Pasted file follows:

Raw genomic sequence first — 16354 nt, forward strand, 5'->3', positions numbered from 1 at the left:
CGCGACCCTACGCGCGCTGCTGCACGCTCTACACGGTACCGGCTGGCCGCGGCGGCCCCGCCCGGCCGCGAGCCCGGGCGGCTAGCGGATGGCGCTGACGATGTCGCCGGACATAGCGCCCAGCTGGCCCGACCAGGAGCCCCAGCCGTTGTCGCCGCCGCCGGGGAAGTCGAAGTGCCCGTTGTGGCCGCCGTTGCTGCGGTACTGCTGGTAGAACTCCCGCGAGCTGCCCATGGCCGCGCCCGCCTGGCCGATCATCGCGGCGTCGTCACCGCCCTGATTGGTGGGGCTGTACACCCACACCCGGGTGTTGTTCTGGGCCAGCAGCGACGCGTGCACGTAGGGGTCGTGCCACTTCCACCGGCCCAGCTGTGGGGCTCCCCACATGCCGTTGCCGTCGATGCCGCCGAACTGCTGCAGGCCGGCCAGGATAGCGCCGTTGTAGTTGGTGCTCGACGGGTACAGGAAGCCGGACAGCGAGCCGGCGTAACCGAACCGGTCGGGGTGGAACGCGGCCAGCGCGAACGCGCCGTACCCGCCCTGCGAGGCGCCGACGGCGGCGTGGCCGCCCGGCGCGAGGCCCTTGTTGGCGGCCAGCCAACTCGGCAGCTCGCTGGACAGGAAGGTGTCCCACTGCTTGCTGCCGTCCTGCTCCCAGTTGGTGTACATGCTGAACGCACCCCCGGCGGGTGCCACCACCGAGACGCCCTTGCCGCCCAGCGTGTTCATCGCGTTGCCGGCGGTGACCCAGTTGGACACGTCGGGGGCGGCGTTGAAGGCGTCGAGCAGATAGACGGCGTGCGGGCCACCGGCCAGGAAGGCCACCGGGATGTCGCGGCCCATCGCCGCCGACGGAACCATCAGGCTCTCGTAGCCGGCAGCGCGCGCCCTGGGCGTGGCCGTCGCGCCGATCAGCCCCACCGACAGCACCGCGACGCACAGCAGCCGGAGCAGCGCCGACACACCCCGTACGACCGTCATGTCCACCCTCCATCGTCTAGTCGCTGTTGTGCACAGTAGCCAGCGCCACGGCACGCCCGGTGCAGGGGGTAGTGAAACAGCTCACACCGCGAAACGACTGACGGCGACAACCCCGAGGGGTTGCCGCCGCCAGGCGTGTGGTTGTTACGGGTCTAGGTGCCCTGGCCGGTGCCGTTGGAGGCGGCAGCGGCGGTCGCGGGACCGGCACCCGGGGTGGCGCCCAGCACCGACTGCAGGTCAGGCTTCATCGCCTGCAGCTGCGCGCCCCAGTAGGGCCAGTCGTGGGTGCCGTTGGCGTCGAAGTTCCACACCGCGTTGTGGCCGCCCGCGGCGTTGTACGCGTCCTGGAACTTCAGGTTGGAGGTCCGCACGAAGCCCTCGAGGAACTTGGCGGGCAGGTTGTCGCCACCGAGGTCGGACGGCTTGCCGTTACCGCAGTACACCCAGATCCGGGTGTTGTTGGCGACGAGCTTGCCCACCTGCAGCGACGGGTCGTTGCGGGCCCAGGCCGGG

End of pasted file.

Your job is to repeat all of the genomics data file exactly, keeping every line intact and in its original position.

Raw genomic sequence first — 16354 nt, forward strand, 5'->3', positions numbered from 1 at the left:
CGCGACCCTACGCGCGCTGCTGCACGCTCTACACGGTACCGGCTGGCCGCGGCGGCCCCGCCCGGCCGCGAGCCCGGGCGGCTAGCGGATGGCGCTGACGATGTCGCCGGACATAGCGCCCAGCTGGCCCGACCAGGAGCCCCAGCCGTTGTCGCCGCCGCCGGGGAAGTCGAAGTGCCCGTTGTGGCCGCCGTTGCTGCGGTACTGCTGGTAGAACTCCCGCGAGCTGCCCATGGCCGCGCCCGCCTGGCCGATCATCGCGGCGTCGTCACCGCCCTGATTGGTGGGGCTGTACACCCACACCCGGGTGTTGTTCTGGGCCAGCAGCGACGCGTGCACGTAGGGGTCGTGCCACTTCCACCGGCCCAGCTGTGGGGCTCCCCACATGCCGTTGCCGTCGATGCCGCCGAACTGCTGCAGGCCGGCCAGGATAGCGCCGTTGTAGTTGGTGCTCGACGGGTACAGGAAGCCGGACAGCGAGCCGGCGTAACCGAACCGGTCGGGGTGGAACGCGGCCAGCGCGAACGCGCCGTACCCGCCCTGCGAGGCGCCGACGGCGGCGTGGCCGCCCGGCGCGAGGCCCTTGTTGGCGGCCAGCCAACTCGGCAGCTCGCTGGACAGGAAGGTGTCCCACTGCTTGCTGCCGTCCTGCTCCCAGTTGGTGTACATGCTGAACGCACCCCCGGCGGGTGCCACCACCGAGACGCCCTTGCCGCCCAGCGTGTTCATCGCGTTGCCGGCGGTGACCCAGTTGGACACGTCGGGGGCGGCGTTGAAGGCGTCGAGCAGATAGACGGCGTGCGGGCCACCGGCCAGGAAGGCCACCGGGATGTCGCGGCCCATCGCCGCCGACGGAACCATCAGGCTCTCGTAGCCGGCAGCGCGCGCCCTGGGCGTGGCCGTCGCGCCGATCAGCCCCACCGACAGCACCGCGACGCACAGCAGCCGGAGCAGCGCCGACACACCCCGTACGACCGTCATGTCCACCCTCCATCGTCTAGTCGCTGTTGTGCACAGTAGCCAGCGCCACGGCACGCCCGGTGCAGGGGGTAGTGAAACAGCTCACACCGCGAAACGACTGACGGCGACAACCCCGAGGGGTTGCCGCCGCCAGGCGTGTGGTTGTTACGGGTCTAGGTGCCCTGGCCGGTGCCGTTGGAGGCGGCAGCGGCGGTCGCGGGACCGGCACCCGGGGTGGCGCCCAGCACCGACTGCAGGTCAGGCTTCATCGCCTGCAGCTGCGCGCCCCAGTAGGGCCAGTCGTGGGTGCCGTTGGCGTCGAAGTTCCACACCGCGTTGTGGCCGCCCGCGGCGTTGTACGCGTCCTGGAACTTCAGGTTGGAGGTCCGCACGAAGCCCTCGAGGAACTTGGCGGGCAGGTTGTCGCCACCGAGGTCGGACGGCTTGCCGTTACCGCAGTACACCCAGATCCGGGTGTTGTTGGCGACGAGCTTGCCCACCTGCAGCGACGGGTCGTTGCGGGCCCAGGCCGGG